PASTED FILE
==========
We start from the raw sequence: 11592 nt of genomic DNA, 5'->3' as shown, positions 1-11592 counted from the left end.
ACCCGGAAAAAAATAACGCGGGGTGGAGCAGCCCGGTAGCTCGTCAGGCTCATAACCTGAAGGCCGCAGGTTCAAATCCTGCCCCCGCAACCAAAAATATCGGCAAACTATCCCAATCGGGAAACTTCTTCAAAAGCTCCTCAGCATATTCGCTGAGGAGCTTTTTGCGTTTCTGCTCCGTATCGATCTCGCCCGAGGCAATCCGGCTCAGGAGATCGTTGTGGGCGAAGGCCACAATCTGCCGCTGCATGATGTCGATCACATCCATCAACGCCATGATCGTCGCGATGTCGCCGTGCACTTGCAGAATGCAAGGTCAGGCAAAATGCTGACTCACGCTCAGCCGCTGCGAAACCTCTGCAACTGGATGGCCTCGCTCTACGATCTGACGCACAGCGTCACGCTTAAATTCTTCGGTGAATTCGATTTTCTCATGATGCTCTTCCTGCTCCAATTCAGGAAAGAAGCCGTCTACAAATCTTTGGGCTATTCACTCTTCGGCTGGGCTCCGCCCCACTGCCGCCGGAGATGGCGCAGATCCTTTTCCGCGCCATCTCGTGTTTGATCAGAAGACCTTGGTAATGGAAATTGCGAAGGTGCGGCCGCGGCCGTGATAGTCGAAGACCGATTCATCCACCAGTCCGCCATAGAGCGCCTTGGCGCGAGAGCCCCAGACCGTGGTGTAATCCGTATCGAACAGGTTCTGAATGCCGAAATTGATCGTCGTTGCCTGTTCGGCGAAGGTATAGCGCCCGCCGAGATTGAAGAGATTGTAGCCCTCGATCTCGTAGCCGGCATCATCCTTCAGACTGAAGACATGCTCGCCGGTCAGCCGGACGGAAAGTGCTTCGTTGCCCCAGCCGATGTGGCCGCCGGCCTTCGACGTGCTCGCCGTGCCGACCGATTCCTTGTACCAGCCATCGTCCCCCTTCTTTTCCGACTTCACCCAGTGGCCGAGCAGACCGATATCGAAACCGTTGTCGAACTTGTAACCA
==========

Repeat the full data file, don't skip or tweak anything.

We start from the raw sequence: 11592 nt of genomic DNA, 5'->3' as shown, positions 1-11592 counted from the left end.
ACCCGGAAAAAAATAACGCGGGGTGGAGCAGCCCGGTAGCTCGTCAGGCTCATAACCTGAAGGCCGCAGGTTCAAATCCTGCCCCCGCAACCAAAAATATCGGCAAACTATCCCAATCGGGAAACTTCTTCAAAAGCTCCTCAGCATATTCGCTGAGGAGCTTTTTGCGTTTCTGCTCCGTATCGATCTCGCCCGAGGCAATCCGGCTCAGGAGATCGTTGTGGGCGAAGGCCACAATCTGCCGCTGCATGATGTCGATCACATCCATCAACGCCATGATCGTCGCGATGTCGCCGTGCACTTGCAGAATGCAAGGTCAGGCAAAATGCTGACTCACGCTCAGCCGCTGCGAAACCTCTGCAACTGGATGGCCTCGCTCTACGATCTGACGCACAGCGTCACGCTTAAATTCTTCGGTGAATTCGATTTTCTCATGATGCTCTTCCTGCTCCAATTCAGGAAAGAAGCCGTCTACAAATCTTTGGGCTATTCACTCTTCGGCTGGGCTCCGCCCCACTGCCGCCGGAGATGGCGCAGATCCTTTTCCGCGCCATCTCGTGTTTGATCAGAAGACCTTGGTAATGGAAATTGCGAAGGTGCGGCCGCGGCCGTGATAGTCGAAGACCGATTCATCCACCAGTCCGCCATAGAGCGCCTTGGCGCGAGAGCCCCAGACCGTGGTGTAATCCGTATCGAACAGGTTCTGAATGCCGAAATTGATCGTCGTTGCCTGTTCGGCGAAGGTATAGCGCCCGCCGAGATTGAAGAGATTGTAGCCCTCGATCTCGTAGCCGGCATCATCCTTCAGACTGAAGACATGCTCGCCGGTCAGCCGGACGGAAAGTGCTTCGTTGCCCCAGCCGATGTGGCCGCCGGCCTTCGACGTGCTCGCCGTGCCGACCGATTCCTTGTACCAGCCATCGTCCCCCTTCTTTTCCGACTTCACCCAGTGGCCGAGCAGACCGATATCGAAACCGTTGTCGAACTTGTAACCA